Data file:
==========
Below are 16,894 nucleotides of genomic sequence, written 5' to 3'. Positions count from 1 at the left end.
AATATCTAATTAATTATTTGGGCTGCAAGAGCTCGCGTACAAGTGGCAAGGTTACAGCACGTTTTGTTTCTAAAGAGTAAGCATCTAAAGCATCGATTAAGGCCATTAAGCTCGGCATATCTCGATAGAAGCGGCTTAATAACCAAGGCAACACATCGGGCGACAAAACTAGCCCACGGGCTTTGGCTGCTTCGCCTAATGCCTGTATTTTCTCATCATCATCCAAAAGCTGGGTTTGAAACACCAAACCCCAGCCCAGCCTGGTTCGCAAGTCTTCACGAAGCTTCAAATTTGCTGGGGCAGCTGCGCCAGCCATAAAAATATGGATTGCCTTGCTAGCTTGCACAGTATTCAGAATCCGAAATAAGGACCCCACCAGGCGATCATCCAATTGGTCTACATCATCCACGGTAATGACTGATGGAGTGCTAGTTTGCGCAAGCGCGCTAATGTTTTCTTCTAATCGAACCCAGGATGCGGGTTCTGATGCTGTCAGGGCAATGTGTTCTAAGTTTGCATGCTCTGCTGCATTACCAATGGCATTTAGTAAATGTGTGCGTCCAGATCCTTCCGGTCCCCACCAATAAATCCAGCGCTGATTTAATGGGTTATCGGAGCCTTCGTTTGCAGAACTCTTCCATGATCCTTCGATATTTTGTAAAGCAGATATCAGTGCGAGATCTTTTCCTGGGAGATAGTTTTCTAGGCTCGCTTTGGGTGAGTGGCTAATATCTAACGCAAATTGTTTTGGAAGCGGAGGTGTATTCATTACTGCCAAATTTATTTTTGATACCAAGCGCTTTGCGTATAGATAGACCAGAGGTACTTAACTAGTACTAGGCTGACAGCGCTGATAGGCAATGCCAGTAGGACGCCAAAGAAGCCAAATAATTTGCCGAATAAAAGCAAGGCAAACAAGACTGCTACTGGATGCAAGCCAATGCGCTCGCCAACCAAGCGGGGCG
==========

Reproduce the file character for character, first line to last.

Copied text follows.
Below are 16,894 nucleotides of genomic sequence, written 5' to 3'. Positions count from 1 at the left end.
AATATCTAATTAATTATTTGGGCTGCAAGAGCTCGCGTACAAGTGGCAAGGTTACAGCACGTTTTGTTTCTAAAGAGTAAGCATCTAAAGCATCGATTAAGGCCATTAAGCTCGGCATATCTCGATAGAAGCGGCTTAATAACCAAGGCAACACATCGGGCGACAAAACTAGCCCACGGGCTTTGGCTGCTTCGCCTAATGCCTGTATTTTCTCATCATCATCCAAAAGCTGGGTTTGAAACACCAAACCCCAGCCCAGCCTGGTTCGCAAGTCTTCACGAAGCTTCAAATTTGCTGGGGCAGCTGCGCCAGCCATAAAAATATGGATTGCCTTGCTAGCTTGCACAGTATTCAGAATCCGAAATAAGGACCCCACCAGGCGATCATCCAATTGGTCTACATCATCCACGGTAATGACTGATGGAGTGCTAGTTTGCGCAAGCGCGCTAATGTTTTCTTCTAATCGAACCCAGGATGCGGGTTCTGATGCTGTCAGGGCAATGTGTTCTAAGTTTGCATGCTCTGCTGCATTACCAATGGCATTTAGTAAATGTGTGCGTCCAGATCCTTCCGGTCCCCACCAATAAATCCAGCGCTGATTTAATGGGTTATCGGAGCCTTCGTTTGCAGAACTCTTCCATGATCCTTCGATATTTTGTAAAGCAGATATCAGTGCGAGATCTTTTCCTGGGAGATAGTTTTCTAGGCTCGCTTTGGGTGAGTGGCTAATATCTAACGCAAATTGTTTTGGAAGCGGAGGTGTATTCATTACTGCCAAATTTATTTTTGATACCAAGCGCTTTGCGTATAGATAGACCAGAGGTACTTAACTAGTACTAGGCTGACAGCGCTGATAGGCAATGCCAGTAGGACGCCAAAGAAGCCAAATAATTTGCCGAATAAAAGCAAGGCAAACAAGACTGCTACTGGATGCAAGCCAATGCGCTCGCCAACCAAGCGGGGCG